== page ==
In a significant historical event, Ethereum finally shifted from its Proof-of-Work (PoW) consensus mechanism to the Proof-of-Stake (PoS) system on 15 September 2022, as it was always intended to since its very conception in 2013. This is what everyone is referring to as the Ethereum Merge.
By reducing Ethereum’s energy consumption by 99.95%, the merge has proven to be a huge step forward in improving scalability and sustainability for the Ethereum network.
Naturally, it also caused a lot of confusion and misconception, especially among people that are not familiar with the history and timeline of Ethereum. But worry not. We’ll answer all your questions and clear all confusion in this article.
What is the Ethereum Merge?
Some might say it’s a soft fork, while others may simply define it as the transition of Ethereum’s Proof-of-Work (PoS) consensus system to Proof-of-Stake (PoS).
But then why is everyone using the term “merge”?
Well, because the upgrade merges Beacon Chain (the “consensus” layer) with Ethereum’s mainnet (the “execution” layer) and its transaction history, smart contracts, accounts, etc.
Beacon Chain, which uses the PoS consensus mechanism for processing transactions, was introduced in 2020 by Ethereum’s core developers. All this while, Beacon Chain ran completely separate from Ethereum’s PoW mainnet and was in its testing phase. You may already know about it by “Ethereum 2.0”.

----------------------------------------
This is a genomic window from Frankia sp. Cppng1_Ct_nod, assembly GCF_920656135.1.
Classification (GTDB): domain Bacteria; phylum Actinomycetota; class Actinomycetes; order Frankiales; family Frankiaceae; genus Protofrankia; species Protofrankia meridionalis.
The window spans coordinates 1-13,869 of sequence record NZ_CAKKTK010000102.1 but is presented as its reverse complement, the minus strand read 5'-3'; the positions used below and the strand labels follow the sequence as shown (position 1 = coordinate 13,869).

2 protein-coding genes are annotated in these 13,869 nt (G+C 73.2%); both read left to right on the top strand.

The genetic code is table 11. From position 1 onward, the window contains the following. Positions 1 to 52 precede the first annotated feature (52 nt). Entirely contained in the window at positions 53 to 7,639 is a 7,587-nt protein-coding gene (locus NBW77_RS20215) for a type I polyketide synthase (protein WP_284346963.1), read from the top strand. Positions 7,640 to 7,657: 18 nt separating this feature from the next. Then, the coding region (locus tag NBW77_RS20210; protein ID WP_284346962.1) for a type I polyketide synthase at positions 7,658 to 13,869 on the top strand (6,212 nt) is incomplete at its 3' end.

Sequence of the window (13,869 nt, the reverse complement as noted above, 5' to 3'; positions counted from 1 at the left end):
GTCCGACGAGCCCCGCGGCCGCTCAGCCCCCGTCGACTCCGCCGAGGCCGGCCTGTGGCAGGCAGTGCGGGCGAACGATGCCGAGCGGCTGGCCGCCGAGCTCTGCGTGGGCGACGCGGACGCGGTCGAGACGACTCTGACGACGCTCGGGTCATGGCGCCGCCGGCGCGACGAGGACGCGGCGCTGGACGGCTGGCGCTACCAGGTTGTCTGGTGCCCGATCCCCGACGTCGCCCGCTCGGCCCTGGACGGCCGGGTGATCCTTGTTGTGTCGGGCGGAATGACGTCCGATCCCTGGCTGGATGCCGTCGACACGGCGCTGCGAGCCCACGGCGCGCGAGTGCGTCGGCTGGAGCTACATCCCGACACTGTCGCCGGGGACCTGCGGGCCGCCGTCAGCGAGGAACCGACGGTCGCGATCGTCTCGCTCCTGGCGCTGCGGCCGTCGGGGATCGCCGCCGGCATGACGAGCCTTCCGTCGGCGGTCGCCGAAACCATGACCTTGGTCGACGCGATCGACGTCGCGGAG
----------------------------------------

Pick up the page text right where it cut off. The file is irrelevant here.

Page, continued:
It was called Ethereum 2.0 to differentiate it from Ethereum’s mainnet. But since after the merge, there is only one Ethereum now, the term has been dropped.
Also, the merge wasn’t scheduled on a specific date or time. Instead, the developers scheduled the merge at a TTD (Total Terminal Difficulty) of 58,750,000,000,000,000,000,000, which occurred on 15 September 2022.
TTD is a unit representing the difficulty level for validating new blocks.
The primary objective of this merge (upgrade) was to –
- Reduce energy consumption
- Allow scalability
- Improve security
Proof-of-Work (PoS) vs Proof-of-Stake (PoS)
Proof-of-Work (PoW) is the former consensus mechanism of Ethereum. One that is still being used by Bitcoin.
In PoW, miners compete with each other to solve a cryptographical puzzle to validate transactions and create new blocks, and as a reward, receive newly minted coins.
Check out our guide on crypto mining to get an in-depth understanding of PoW.
Even though PoW has many limitations, like scalability and a high barrier of entry, its major criticism has always been its excessive energy consumption, which many believe to be detrimental to the environment.